Jeff: Trapped, who, who, who was trapped in death cave?
Wallace, B. (1984). Trapped in death cave. New York: Pocket Books.
Balah and Jeff used a fictional storybook, Trapped in Death Cave (Wallace, 1984) --which they found in the media center and heard from a peer was the "scariest book in the school"--to inspire a horror story constructed to achieve their joint social goal of "scare(ing) the girls." Although neither boy was familiar with the contents of this chapter book, they used the pictures and selected words they could read as cues to inspire their computer story. The dominant interaction pattern displayed by these two composing partners emphasized a shared social goal of maintaining cohesion and joint purpose. In contrast with the two previous groups, these boys' individual goals appeared to be similar to their shared goal. Both boys negotiated collaborative roles across the activity according to their perceptions of their own and their partner's strengths. For example, if one boy was perceived to have a strength in writing, he was assigned to the task of writing. Balah and Jeff's management of turn-taking based on their perceptions of personal strengths is in marked contrast to the three girls' system of "management through equity," in which fair turn-taking was considered more important than individual skills.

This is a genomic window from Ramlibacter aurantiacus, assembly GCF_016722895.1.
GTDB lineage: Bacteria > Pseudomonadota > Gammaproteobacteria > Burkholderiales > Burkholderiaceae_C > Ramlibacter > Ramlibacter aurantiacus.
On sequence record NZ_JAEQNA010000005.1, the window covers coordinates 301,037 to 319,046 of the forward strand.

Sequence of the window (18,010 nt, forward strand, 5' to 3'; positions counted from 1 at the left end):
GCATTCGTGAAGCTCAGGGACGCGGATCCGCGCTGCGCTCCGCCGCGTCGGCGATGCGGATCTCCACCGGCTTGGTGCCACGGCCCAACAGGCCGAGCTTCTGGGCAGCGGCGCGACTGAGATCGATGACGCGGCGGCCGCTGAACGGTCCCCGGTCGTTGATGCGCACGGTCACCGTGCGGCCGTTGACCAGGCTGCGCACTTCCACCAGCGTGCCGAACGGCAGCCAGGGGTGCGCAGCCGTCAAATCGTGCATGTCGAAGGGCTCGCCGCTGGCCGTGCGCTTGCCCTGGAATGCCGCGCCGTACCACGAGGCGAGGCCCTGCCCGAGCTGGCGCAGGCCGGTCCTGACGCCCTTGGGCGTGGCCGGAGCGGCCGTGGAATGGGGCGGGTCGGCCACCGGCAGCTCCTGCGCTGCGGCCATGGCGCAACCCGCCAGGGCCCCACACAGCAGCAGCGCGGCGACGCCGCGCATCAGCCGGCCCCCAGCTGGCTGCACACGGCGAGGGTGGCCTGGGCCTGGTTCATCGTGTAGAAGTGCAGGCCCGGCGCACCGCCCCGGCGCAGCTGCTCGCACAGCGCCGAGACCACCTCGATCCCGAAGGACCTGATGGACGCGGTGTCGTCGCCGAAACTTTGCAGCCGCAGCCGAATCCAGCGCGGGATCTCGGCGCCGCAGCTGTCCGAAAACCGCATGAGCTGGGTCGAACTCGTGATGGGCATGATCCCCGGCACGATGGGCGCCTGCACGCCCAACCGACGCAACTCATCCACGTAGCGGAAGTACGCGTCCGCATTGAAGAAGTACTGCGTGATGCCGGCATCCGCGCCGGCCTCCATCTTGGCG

Trapped in Death Cave by Bill Wallace - A CURSED TREASURE
Shadow on the Snow, Trapped in Death Cave, and A Dog Called Kitty all started out as books for his students. However, it took ten long years for his first book (A Dog Called Kitty) to be accepted for publication. Since then, this former elementary-school teacher has written over 25 books and won numerous awards. Other favorites include: Red Dog, Buffalo Gal, Danger in Quicksand Swamp, Beauty, Aloha Summer, Watchdog and the Coyotes, and Coyote Autumn.